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Serbs Block Roads Near Kosovo

December 14, 2000

BUJANOVAC, Yugoslavia (AP) _ Thousands of angry Serbs stood vigil at blockaded roads near the Kosovo border Thursday, demanding a meeting with Yugoslavia’s president and the ouster of militant ethnic Albanians from the region.

Independence-minded Albanians took control of strategic points in the three-mile-wide demilitarized zone that separates Kosovo from the rest of Serbia nearly a month ago. Pressure is rising on President Vojislav Kostunica to use force against the rebels.

Several thousand Serbs stayed through the night near parked trucks, garbage containers and burning tires on roads to Bujanovac. The protesters, who put up the blockades Wednesday, also shut down the rail line and main roads linking Serbia with Macedonia and Greece to the south.

A key ally to Kostunica, Zoran Djindjic, told the independent Beta news agency that the crisis threatens the entire Balkan region. He said it is ``imperative″ to react ``immediately and without compromise.″

In neighboring Macedonia, NATO officials stepped up border patrols to prevent arms from being smuggled to the militants. Maj. Gen. Volker Loew said some weapons and ammunition for the militants had come from Albania, through Macedonia.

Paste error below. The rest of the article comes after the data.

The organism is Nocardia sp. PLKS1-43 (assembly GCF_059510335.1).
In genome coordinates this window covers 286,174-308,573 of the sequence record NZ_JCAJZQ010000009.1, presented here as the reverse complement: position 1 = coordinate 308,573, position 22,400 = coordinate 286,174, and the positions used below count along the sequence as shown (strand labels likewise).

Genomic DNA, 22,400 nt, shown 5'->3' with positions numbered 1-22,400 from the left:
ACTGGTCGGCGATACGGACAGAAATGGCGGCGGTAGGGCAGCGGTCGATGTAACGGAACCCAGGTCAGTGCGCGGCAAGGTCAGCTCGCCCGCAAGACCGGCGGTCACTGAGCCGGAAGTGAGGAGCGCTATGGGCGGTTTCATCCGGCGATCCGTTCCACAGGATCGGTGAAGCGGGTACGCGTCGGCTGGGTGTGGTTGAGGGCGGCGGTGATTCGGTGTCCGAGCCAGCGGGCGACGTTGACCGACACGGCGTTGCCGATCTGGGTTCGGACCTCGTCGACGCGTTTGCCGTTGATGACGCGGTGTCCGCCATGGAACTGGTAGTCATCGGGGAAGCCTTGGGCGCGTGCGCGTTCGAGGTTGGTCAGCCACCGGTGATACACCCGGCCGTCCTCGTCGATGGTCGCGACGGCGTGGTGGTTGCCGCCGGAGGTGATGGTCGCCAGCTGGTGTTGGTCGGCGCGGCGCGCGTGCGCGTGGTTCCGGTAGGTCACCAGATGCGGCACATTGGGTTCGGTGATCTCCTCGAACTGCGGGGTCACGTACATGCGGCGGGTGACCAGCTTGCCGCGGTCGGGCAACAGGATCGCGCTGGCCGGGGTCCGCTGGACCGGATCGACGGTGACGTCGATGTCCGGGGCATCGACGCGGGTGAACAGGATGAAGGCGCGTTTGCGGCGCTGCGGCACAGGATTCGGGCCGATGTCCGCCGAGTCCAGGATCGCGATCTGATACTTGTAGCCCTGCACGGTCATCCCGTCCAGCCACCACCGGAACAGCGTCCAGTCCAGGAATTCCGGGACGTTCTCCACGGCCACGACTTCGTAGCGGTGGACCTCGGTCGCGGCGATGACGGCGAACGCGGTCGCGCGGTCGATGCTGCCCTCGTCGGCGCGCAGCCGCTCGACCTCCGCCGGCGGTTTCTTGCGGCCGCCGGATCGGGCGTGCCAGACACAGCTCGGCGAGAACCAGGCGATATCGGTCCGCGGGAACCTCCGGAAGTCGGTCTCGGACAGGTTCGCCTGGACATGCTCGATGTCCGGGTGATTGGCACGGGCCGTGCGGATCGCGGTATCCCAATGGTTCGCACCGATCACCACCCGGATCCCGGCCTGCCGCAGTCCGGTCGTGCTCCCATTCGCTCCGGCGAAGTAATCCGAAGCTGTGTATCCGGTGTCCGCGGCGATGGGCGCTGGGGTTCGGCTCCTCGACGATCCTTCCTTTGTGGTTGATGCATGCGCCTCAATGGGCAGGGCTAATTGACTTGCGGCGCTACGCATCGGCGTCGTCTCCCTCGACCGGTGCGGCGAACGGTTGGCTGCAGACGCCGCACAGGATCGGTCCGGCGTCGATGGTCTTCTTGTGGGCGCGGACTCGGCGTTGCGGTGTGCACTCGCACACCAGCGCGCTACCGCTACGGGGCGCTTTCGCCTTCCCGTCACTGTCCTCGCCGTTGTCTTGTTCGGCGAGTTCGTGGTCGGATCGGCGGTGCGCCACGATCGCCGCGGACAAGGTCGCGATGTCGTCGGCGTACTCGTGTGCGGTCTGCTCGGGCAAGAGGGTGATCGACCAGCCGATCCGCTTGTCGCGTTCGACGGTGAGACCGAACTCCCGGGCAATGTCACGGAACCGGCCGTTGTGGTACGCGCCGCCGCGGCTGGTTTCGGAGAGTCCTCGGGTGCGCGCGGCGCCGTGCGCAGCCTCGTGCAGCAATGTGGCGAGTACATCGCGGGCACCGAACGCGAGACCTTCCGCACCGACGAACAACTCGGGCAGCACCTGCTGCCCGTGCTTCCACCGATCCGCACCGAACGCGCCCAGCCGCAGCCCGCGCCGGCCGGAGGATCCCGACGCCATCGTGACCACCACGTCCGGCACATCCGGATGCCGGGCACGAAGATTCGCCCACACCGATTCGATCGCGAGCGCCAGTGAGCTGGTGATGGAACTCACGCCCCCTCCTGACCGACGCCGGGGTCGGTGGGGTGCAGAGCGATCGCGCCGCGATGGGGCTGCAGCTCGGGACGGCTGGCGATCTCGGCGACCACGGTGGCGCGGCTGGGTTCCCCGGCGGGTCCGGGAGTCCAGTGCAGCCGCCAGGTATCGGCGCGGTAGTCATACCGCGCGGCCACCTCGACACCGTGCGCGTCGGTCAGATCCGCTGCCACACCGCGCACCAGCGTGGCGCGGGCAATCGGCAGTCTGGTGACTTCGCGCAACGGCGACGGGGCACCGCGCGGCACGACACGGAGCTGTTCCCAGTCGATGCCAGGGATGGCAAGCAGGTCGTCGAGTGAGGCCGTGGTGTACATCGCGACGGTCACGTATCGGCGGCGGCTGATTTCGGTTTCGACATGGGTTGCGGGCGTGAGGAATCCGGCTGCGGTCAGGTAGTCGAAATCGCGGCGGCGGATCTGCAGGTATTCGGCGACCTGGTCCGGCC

Ethnic Albanians make up the vast majority of the population in Kosovo, a province of Serbia, Yugoslavia’s main republic. Kosovo has been under international control since last year, and many residents want full independence for not only Kosovo but also the heavily ethnic Albanian Presevo Valley region in nearby Serbia proper.

In their offensive last month, the rebels killed four Serb policemen and took control of several villages in the demilitarized zone. The extremists have also attacked Serbs in Kosovo. The Tanjug news agency reported Thursday that a Serb was killed in the town of Kosovska Vitina late Wednesday.

Djindjic, who is likely to become the next prime minister of Serbia, claimed the Albanian extremists are planning a new offensive next week, when parliamentary elections in Serbia are scheduled. He urged international consent for Serb security forces to drive the rebels out of the buffer zone.

``It is not realistic to expect that the international community rush into the fire for us,″ Djindjic said. ``The maximum we should expect ... is a consent that we do our job on our territory.″

There have been disagreements in Kostunica’s pro-democracy coalition, which ousted former President Slobodan Milosevic in October, over how to deal with the crisis. Kostunica has urged restraint and appealed for help from NATO forces to stop the rebel attacks.

Yugoslav Prime Minister Zoran Zizic said Thursday that the government wants the NATO to expel the rebels from the buffer zone. But NATO has repeatedly said it has no mandate to intervene in the buffer zone, and any intervention by Serb police would be a violation of the peace agreement.

Kostunica appealed Wednesday for an emergency U.N. Security Council meeting on the issue. The council members responded by condemning rebel violence and scheduling a meeting for next week.